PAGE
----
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Major Cyber Attacks

Why are major cyber attacks launched in the first place?

Major cyber attacks are typically engineered to achieve specific outcomes in favor of the perpetrators. These outcomes can range from disruption of systems and services, to financial gain, to loss of life.

Who propagates major cyber attacks?

Major cyber attacks are typically conducted by a team of people, rather than a single, solitary individual. These teams of people may take the form of hacktivists, nation-state backed hackers, or other known nefarious groups.

What are experts’ predictions around major cyber attacks?

Could the coronavirus pandemic precipitate major cyber attacks?

Yes. More than ten years ago, cyber security leaders began to forecast a “Cyber Pearl Harbor.” That forecast was largely shelved until recently. With new opportunities for attack, due to the coronavirus work-from-home mandates, experts warn of an impending ‘cyber pandemic.’

One global CEO stated that “…the new reality created by the coronavirus pandemic will cause threats in the cybersecurity field to rise, and that countries need to protect themselves against the coming ‘cyber pandemic’. “We know it will happen, and we need to secure [against] it,” he continued.

In 2003, the infamous Slammer/Sapphire computer worm spread so fast and furiously that in the span of 10 minutes, it had infected 10.8 million technological devices. In the near future, it’s possible that we’ll see the spread of even more vicious cyber attacks.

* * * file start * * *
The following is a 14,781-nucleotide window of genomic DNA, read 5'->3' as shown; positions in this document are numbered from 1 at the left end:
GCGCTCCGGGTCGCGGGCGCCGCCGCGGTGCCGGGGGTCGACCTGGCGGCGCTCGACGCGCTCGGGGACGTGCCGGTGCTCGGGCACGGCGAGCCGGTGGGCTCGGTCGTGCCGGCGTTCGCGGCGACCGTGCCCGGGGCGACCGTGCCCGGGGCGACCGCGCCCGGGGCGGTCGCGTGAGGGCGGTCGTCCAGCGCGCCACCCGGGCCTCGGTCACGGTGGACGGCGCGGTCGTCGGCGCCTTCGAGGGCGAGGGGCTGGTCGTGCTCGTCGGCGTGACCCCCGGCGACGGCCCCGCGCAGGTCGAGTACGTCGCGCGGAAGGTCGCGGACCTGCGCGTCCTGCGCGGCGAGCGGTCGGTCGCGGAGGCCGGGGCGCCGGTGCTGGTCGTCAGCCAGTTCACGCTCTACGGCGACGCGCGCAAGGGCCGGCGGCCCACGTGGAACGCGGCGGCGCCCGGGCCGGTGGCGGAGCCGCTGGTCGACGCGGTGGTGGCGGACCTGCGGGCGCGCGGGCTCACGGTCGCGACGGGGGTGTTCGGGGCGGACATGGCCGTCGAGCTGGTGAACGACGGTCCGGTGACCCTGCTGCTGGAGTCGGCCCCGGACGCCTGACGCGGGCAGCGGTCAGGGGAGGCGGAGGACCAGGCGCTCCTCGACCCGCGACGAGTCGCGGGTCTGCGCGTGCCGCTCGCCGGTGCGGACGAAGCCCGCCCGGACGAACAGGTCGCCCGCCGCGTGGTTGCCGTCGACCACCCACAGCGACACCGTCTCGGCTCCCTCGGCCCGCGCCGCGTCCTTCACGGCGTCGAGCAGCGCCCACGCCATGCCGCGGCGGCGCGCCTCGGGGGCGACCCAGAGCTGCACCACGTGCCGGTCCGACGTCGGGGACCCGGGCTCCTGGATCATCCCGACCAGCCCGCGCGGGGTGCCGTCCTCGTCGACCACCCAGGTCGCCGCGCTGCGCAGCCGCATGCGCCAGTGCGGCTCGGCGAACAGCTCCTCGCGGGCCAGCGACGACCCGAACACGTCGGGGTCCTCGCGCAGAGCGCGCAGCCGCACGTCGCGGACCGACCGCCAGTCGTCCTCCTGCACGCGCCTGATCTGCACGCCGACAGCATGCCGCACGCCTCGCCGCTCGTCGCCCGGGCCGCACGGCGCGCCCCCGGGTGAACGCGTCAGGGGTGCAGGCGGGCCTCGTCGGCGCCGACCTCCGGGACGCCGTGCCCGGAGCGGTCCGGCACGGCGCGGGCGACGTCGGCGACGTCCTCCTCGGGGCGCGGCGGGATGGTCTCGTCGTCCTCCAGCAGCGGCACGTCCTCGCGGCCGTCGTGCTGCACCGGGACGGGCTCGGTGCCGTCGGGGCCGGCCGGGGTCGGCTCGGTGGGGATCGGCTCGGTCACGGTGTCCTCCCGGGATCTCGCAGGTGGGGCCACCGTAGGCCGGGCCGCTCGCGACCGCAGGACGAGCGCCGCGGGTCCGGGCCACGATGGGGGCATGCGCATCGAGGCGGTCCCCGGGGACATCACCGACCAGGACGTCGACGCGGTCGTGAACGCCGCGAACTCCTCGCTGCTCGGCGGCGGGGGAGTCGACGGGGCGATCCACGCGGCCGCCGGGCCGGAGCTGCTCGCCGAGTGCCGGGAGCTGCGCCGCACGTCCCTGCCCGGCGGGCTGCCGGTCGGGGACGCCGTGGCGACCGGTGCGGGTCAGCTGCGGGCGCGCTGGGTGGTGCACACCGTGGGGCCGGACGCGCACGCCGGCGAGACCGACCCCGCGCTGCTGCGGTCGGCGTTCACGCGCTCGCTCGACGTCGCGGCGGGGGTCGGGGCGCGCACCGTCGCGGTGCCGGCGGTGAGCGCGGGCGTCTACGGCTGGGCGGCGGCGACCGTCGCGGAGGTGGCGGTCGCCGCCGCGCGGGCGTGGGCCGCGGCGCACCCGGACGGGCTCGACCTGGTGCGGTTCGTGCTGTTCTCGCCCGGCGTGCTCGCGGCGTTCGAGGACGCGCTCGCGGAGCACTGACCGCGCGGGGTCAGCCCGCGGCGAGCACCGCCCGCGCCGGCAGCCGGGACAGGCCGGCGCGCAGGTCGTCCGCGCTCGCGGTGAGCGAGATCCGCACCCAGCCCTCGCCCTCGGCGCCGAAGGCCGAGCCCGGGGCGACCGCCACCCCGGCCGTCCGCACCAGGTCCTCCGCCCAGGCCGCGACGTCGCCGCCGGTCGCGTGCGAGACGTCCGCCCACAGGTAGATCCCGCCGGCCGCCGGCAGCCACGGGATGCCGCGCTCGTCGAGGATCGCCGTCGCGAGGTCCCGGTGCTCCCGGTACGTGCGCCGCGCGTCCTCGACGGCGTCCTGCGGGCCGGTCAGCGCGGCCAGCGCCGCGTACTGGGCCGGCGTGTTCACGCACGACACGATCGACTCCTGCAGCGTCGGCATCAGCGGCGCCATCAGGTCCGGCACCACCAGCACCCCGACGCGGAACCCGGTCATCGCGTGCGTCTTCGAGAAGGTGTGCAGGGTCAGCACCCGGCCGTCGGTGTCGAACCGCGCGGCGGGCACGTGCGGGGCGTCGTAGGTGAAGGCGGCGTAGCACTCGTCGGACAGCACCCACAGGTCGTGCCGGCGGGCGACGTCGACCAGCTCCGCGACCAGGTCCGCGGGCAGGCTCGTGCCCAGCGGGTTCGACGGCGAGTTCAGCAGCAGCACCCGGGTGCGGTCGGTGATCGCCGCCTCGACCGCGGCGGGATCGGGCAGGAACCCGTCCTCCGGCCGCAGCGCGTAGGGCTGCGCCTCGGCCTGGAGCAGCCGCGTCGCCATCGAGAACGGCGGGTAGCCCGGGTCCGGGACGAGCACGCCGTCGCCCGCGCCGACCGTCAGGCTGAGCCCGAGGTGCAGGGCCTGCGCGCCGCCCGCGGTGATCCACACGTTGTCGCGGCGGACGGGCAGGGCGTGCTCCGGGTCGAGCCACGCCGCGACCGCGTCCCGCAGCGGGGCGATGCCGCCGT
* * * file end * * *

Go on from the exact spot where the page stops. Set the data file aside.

According to the World Economic Forum, “…a cyber pandemic is probably as inevitable as a future disease pandemic. The time to start thinking about the response is – as always – yesterday”. Although it’s impossible to develop complete immunity to cyber attacks, preventative measures can make any cyber attack much more manageable.

How can organizational leaders prevent major cyber attacks?

Best practices to avoid major cyber attacks include:

  • Securing your everything. Acknowledge that every component of your business’s operations could present prime real-estate from which a hacker could launch an attack. Check security levels pertaining to your network’s infrastructures and processes and compliance of connected mobile, endpoint, and IoT devices.
  • Consolidation and visibility. If your organization relies on more than a small handful of point solutions, you may not be getting the threat visibility that you need. A consolidated cyber security solution offers the highest level of visibility. It’ll offer you the security effectiveness needed to prevent the most sophisticated of cyber attacks.

  • Invest in software that can prevent email phishing. In addition, be sure to educate your employees about exercising caution around unknown senders, suspicious looking attachments, special offers, lookalike domains, and authenticating sources.
  • Ensure that your cloud is secure. Organizations often aim to make digital transitions as quickly as possible, but as a result, security can lag behind. Ensure that your cloud security has kept pace. Implement zero trust access permissions, cloud data encryption, mitigate API related risks and backup your data in multiple locations.

To learn more about how to avoid the impact of major cyber attacks, especially in the context of a ‘cyber pandemic’, see this recorded webinar.